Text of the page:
The Bank is launching a co-ordinated probe with other central banks into the affair, which was triggered by a complaint from Goldman Sachs that Bloomberg allowed its journalists to access its login details.
Reporters were given access to confidential data on how clients including banks and other City organisations use Bloomberg terminals to track financial markets. That has sparked fears that journalists could have been given access to data searches by Bank officials, including governor Sir Mervyn King, which are used to inform crucial decisions such as interest rate rises and economic stimulus.
The Bank said: "The protection of confidential information is vital here at the Bank. What seems to have happened at Bloomberg is reprehensible.
"Bank officials are in close contact with Bloomberg, who have provided assurances to ensure that this does not happen again. We will also be liaising with other central banks on this matter."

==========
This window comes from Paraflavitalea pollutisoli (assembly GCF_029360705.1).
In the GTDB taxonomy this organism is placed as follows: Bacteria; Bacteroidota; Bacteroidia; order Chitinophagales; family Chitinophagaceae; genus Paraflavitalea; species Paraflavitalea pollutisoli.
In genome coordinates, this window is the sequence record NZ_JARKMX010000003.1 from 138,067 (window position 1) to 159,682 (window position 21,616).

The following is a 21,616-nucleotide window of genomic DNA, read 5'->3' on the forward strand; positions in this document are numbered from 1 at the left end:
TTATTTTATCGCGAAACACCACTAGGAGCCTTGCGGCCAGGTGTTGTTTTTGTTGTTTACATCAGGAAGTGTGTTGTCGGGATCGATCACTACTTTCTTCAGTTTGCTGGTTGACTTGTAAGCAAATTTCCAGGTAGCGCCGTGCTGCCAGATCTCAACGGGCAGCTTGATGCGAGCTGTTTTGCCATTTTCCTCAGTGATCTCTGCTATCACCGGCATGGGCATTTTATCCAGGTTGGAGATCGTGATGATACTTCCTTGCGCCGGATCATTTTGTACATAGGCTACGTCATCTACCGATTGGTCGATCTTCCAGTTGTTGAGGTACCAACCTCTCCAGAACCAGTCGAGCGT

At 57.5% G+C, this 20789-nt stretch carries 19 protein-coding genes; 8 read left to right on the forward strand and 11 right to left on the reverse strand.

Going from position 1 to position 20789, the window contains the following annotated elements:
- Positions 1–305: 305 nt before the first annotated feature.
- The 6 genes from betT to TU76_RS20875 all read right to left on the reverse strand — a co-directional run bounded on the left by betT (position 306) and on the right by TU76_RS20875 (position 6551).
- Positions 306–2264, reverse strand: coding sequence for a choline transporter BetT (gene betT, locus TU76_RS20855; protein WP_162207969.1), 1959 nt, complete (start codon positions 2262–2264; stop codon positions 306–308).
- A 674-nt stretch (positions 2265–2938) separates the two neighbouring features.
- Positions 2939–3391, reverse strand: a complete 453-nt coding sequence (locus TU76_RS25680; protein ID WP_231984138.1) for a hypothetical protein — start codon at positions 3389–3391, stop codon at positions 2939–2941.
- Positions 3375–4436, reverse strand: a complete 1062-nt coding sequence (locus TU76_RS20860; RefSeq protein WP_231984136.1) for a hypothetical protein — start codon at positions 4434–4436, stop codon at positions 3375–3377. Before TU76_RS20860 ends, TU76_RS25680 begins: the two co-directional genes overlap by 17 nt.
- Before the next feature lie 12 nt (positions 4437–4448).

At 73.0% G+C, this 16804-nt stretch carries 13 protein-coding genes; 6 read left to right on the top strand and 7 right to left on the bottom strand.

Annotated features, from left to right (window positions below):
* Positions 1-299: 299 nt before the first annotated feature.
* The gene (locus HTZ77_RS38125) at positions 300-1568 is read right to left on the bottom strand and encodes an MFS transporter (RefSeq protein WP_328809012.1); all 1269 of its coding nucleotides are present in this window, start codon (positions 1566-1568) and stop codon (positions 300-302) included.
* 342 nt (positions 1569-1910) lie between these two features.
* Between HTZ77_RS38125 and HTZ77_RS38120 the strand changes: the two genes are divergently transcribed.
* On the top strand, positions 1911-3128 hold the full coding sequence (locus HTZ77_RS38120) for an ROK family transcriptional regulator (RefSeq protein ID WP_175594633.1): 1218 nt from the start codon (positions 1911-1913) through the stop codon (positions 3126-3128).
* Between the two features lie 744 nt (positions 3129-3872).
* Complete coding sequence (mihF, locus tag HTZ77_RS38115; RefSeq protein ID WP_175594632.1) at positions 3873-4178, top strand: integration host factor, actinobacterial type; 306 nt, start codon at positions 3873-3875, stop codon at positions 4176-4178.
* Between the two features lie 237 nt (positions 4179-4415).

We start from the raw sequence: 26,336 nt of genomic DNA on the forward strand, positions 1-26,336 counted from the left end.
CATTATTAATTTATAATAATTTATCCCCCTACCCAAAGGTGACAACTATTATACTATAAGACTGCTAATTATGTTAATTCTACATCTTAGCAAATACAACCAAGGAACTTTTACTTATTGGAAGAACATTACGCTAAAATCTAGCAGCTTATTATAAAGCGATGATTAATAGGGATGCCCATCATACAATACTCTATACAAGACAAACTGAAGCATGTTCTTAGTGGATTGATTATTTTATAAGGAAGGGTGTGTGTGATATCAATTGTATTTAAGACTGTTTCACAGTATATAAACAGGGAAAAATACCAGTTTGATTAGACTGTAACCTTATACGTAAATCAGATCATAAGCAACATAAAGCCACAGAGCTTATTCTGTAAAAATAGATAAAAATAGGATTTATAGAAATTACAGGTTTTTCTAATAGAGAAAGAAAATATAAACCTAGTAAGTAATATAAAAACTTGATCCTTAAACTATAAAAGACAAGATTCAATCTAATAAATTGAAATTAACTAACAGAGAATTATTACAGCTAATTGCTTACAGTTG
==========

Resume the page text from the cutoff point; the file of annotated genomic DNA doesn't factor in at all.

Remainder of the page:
It has apologised for the scandal, which editor in chief Matthew Winkler has described as "inexcusable". He admitted it has been practice since the 1990s for reporters to be able to access login details to see what topics its clients wanted to see covered.
He said: "Because we hold others accountable for disclosure, we expect the same of ourselves. Last month, we immediately changed our policy so that reporters now have no greater access to information than our customers have.
"We apologise for our error as it does not reflect on our culture or our heritage. And we will strive to continue to uphold the highest standards while adhering to the best practices in the industry as long as we may be fortunate to serve our customers as they would have us serve them."
Bloomberg customers pay about 20,000 US dollars (£13,000) a year to rent the terminals, which offer instant access to fast-moving financial markets. The company was founded in 1982 by current New York mayor Michael Bloomberg.